All Roads Lead To Bucharest

from left: buildings on Calea Victoriei and at Rosetti Sq., University of Bucharest, building in Unirii Sq.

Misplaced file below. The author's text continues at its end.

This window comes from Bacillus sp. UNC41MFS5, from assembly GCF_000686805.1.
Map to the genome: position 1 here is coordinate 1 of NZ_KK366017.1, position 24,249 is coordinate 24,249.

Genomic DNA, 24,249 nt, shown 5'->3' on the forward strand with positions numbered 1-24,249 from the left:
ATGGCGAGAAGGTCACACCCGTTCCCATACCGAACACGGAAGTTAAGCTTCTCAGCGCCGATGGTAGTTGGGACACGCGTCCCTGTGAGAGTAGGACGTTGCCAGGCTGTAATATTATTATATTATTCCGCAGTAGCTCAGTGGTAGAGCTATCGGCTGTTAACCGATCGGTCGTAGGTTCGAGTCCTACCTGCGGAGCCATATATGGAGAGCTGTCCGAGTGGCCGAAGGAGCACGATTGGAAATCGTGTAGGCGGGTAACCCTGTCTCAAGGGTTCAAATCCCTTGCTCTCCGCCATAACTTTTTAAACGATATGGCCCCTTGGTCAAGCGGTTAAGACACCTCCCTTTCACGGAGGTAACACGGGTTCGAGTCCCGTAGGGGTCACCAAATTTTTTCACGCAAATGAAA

According to the data from the latest statistical yearbook published in 2002, the average income per capita outside Bucharest is 82% of the average income of a person living in Bucharest. In the north-east region, the poorest one, the average income is only 72% of the Bucharester’s. But the costs differ accordingly. On the average, in the province, the expenses of one person are 83% of those of a Bucharester, and in the north-east only 73% of those of the people living in the capital. The latter pay more for services and taxes and don’t have their own food resources. However, the ratio is more favorable to them when it comes not to general earnings, but to the average income per the economy. Another difference would be that, for example, if in a county which is neither rich nor poor and close to the capital, such as Dimbovita, in the month of August two companies with subscribed foreign capital were registered with a total sum of 2,8 million lei, during the same period in Bucharest, 193 foreign companies with a total capital of over 44 billion lei were registered. The economy of the capital rose much more, which does not necessarily mean the living standard is proportionally higher. Especially not when it comes to the provincials who have come to Bucharest to seek a better life and who have no support whatsoever.